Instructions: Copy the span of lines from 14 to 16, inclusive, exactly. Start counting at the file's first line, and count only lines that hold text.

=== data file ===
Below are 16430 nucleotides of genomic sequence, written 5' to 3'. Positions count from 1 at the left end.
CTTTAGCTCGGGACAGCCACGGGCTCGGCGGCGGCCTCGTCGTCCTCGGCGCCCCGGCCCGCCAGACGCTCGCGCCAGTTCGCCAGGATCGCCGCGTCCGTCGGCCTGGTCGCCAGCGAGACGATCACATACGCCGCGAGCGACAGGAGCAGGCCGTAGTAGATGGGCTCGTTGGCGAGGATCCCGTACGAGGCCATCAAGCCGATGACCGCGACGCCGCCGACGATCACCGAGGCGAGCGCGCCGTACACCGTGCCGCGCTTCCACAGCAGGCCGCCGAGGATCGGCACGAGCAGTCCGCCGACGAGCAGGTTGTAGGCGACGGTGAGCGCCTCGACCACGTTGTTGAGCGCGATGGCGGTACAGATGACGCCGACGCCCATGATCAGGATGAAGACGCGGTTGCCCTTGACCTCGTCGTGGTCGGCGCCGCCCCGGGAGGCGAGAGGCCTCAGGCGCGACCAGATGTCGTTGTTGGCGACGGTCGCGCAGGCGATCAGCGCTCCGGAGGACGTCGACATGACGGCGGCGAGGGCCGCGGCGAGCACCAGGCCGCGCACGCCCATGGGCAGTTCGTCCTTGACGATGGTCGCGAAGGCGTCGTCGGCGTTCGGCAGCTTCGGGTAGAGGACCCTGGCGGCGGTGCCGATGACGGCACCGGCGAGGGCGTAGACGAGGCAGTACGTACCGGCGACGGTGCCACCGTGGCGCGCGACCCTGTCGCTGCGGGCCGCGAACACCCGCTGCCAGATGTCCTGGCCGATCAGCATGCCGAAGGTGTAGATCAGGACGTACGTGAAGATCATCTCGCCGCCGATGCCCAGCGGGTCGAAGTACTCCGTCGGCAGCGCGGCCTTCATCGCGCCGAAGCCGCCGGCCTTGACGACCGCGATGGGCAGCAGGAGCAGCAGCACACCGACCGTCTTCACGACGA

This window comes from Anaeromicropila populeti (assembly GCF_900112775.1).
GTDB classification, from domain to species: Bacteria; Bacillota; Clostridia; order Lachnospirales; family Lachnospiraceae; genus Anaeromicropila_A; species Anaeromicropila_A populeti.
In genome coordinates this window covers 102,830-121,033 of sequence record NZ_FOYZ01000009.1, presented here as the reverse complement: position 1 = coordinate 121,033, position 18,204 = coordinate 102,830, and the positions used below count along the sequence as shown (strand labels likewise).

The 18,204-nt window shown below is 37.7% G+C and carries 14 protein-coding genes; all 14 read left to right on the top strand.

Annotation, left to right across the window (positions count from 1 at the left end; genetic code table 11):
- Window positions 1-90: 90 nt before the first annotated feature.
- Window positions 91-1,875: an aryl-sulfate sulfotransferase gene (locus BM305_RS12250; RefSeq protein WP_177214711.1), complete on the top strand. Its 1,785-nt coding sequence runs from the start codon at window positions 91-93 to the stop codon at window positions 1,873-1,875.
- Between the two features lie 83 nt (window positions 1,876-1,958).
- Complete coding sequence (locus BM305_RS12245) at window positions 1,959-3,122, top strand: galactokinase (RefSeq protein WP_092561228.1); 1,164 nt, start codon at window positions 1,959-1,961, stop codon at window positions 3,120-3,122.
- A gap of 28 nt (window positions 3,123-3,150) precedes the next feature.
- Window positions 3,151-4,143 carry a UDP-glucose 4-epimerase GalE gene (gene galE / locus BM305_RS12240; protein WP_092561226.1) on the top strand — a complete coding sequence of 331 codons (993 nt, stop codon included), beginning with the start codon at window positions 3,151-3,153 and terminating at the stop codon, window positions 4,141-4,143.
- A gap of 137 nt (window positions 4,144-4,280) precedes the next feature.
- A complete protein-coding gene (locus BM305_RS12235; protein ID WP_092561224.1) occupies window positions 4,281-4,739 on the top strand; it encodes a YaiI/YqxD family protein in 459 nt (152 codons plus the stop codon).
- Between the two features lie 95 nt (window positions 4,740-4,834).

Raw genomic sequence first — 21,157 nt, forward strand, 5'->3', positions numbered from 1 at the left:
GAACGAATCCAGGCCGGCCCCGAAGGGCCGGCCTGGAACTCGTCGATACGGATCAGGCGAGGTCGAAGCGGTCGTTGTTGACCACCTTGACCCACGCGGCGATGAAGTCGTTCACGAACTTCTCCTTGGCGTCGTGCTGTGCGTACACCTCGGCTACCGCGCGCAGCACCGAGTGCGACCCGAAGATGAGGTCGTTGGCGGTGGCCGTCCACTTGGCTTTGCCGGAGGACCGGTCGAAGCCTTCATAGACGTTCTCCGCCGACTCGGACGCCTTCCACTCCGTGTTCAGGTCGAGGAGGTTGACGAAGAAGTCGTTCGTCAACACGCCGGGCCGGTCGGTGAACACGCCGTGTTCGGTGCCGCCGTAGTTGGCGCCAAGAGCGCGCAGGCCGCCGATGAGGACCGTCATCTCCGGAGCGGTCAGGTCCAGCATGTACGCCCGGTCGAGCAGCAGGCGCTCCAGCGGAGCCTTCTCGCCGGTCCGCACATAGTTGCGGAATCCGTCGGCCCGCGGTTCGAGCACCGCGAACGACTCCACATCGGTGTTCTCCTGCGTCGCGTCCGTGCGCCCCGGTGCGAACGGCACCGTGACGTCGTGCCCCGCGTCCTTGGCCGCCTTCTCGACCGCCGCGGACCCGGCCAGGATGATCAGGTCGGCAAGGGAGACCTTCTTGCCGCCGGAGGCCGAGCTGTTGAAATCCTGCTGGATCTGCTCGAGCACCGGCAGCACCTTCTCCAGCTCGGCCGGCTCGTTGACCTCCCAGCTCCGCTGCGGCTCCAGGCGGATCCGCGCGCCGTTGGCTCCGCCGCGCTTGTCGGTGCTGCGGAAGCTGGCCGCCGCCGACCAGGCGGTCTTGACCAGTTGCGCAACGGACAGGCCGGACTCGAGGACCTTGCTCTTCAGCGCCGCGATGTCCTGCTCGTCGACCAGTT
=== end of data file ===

- A gap of 137 nt (window positions 4,144-4,280) precedes the next feature.
- A complete protein-coding gene (locus BM305_RS12235; protein ID WP_092561224.1) occupies window positions 4,281-4,739 on the top strand; it encodes a YaiI/YqxD family protein in 459 nt (152 codons plus the stop codon).
- Between the two features lie 95 nt (window positions 4,740-4,834).